Northrop Frye’s The Secular Scripture was first published in 1976 and was soon recognized as one of his most influential works, reflecting an extensive development of Frye’s thoughts about romance as a literary form. This new edition in the Collected Works of Northrop Frye series brings The Secular Scripture together with thirty shorter pieces pertaining to literary theory and criticism from the last fifteen years of Frye’s life.
Frye’s study illuminates the enduring attraction and deep human significance of the romance genre in all its forms. He provides a unique perspective on popular fiction and culture and shows how romance forms have, by their very structural and conventional features, an ability to address both specific social concerns and deep and fundamental human concerns that span time and place. In distinguishing popular from elite culture, Frye insists that they are both ultimately two aspects of the same “human compulsion to create in the face of chaos.” The additional late writings reflect Frye’s sense at the time that he was working “toward some kind of final statement,” which eventually saw the light of day, only months before his death, as Words with Power (1990).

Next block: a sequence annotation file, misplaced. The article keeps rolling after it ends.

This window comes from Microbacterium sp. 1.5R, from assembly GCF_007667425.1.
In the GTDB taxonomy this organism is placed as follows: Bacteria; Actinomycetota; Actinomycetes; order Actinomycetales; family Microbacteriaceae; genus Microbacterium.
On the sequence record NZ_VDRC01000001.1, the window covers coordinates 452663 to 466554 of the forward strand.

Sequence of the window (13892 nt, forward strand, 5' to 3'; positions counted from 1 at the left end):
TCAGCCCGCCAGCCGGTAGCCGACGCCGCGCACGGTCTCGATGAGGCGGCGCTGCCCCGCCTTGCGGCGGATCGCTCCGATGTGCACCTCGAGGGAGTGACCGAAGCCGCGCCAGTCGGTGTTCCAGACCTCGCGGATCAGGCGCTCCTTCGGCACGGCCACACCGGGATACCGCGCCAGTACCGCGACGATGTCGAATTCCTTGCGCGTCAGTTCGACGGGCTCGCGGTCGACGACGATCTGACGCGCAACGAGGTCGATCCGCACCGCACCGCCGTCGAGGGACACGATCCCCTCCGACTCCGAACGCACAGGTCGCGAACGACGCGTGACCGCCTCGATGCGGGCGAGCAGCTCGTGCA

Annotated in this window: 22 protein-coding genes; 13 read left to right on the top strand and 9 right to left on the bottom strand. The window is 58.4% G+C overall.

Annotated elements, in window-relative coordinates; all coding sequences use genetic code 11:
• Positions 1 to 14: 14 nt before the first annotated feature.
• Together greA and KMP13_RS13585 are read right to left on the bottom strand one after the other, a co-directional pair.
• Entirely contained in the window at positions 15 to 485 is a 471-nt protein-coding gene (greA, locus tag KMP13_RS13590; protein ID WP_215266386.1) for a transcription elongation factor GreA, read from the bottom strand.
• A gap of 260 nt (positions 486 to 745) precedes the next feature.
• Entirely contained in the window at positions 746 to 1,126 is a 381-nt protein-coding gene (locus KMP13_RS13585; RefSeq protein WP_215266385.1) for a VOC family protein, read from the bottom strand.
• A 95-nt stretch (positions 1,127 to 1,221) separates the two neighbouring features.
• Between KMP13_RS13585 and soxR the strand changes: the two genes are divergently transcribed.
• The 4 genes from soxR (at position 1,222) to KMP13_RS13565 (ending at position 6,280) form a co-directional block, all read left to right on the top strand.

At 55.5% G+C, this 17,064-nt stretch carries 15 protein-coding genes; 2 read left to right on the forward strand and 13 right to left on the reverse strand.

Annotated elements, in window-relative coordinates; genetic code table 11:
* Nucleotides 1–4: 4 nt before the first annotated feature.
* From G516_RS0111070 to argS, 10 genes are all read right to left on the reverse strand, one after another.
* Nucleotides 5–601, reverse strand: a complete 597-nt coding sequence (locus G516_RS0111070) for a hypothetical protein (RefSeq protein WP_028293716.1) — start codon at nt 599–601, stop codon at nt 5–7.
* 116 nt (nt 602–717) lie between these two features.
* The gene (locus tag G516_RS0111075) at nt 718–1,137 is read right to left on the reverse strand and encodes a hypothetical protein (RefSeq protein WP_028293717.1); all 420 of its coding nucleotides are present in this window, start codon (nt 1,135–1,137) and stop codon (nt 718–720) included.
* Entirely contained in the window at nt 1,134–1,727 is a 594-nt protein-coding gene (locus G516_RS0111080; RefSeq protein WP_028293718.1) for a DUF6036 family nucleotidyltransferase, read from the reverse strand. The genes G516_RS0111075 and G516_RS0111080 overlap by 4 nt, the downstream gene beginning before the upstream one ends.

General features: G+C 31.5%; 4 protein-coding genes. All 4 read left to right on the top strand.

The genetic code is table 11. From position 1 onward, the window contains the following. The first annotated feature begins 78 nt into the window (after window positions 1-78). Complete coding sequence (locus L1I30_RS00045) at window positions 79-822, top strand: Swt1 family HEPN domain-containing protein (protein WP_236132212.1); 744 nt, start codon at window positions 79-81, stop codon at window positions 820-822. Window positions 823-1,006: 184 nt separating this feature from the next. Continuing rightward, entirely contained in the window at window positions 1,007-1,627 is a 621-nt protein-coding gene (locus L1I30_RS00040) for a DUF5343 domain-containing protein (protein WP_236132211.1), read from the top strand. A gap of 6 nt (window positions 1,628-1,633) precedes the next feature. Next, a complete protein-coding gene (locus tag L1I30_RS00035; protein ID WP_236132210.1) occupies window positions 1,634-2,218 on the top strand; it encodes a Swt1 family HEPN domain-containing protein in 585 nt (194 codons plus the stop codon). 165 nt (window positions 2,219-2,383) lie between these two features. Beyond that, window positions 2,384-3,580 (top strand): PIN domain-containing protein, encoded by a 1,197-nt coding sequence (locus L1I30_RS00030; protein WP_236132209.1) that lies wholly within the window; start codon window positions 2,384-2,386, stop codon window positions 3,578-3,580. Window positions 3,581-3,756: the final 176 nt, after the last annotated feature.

About the authors
Northrop Frye (1912-1991) was one of Canada's most distinguished men of letters. His first book, Fearful Symmetry, published in 1947, transformed the study of the poet William Blake, and over the next forty years he transformed the study of literature itself. Among his most influential books are Anatomy of Criticism (1957), The Educated Imagination (1963), The Bush Garden (1971), and The Great Code (1982). Northrop Frye on Shakespeare (1986) won the Governor General's Award for Non-Fiction. A professor at the University of Toronto, Frye gained an international reputation for his wide-reaching critical vision. He lectured at universities around the world and received many awards and honours, including thirty-six honorary degrees.
Joseph Adamson is a professor in the Department of English and the Comparative Literature Program at McMaster University.
Jean Wilson is an associate professor in the Department of Modern Languages and Linguistics and the Comparative Literature Program at McMaster University.
Other titles by Northrop Frye
The Educated Imagination
The Return of Eden
Five Essays on Milton's Epics
The Valley of Vision
Blake as Prophet and Revolutionary
Design for Learning
Reports Submitted to the Joint Committee of the Toronto Board of Education and the University of Toronto
University of Toronto Installation Lectures, 1958
Northrop Frye's Writings on Shakespeare and the Renaissance
The Bush Garden
Essays on the Canadian Imagination
Northrop Frye's Uncollected Prose
Modern Classics: The Great Code
The Bible and Literature